Speaking of power, Hurricane has planned for the data center to run out of excess space at the same time that it runs out of excess power, thus avoiding the unenviable position in which other data center operators have been stuck. Solutions to the problem have included virtualization, which doesn't work very well for a collocation provider whose customers decide how their gear is used. Another approach to gain more energy, as well as reduce energy costs, is to invest in solar panels, microturbines, or other systems for generating power on-site. Levy dismisses this as not worthwhile, in part because of the added complexity it would introduce.
In fact, Hurricane doesn't even use cages to separate groups of racks from one another, a feature some collocation providers offer in the name of security so that some miscreant or a competitor can't wander up to your machines and tamper, spy, or so on. Notably, in the first phase of the new data center, Hurricane set up racks in 11 similarly designed rooms, each with their own door and each housing 80 cabinets arranged in six rows. The approach didn't yield enough benefits to warrant separating the equipment in that manners, so in the current phase, Hurricane is simply lining up row after identical row in a vast warehouse-like room.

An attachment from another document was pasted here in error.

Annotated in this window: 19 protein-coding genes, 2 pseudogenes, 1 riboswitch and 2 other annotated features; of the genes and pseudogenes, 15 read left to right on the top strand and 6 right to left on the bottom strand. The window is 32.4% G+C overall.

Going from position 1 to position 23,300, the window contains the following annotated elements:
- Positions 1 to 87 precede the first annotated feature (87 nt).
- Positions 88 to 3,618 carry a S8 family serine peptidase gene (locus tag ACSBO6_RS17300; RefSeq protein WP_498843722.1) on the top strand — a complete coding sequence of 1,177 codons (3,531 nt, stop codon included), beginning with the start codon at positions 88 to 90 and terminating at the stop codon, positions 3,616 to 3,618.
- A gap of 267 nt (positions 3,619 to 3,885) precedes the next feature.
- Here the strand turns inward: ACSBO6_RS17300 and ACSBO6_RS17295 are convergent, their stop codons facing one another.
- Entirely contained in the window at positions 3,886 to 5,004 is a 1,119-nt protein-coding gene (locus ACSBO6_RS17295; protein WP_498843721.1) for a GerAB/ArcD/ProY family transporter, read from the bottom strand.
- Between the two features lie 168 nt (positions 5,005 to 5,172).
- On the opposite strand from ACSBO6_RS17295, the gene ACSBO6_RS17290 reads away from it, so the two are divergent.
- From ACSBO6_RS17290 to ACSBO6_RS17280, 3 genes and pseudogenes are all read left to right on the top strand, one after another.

Maintaining simplicity, in fact, is one of Hurricane's unwritten tenets, which explains why there's absolutely nothing flashy -- or even particularly eye-catching -- about the facility. Rather, the company has figured out a basic recipe that works and is running (or rather, marching steadily) with it.
This story, "Simplicity yields efficiency at new Hurricane Electric data center," was originally published at InfoWorld.com. Follow the latest developments in green IT at InfoWorld.com.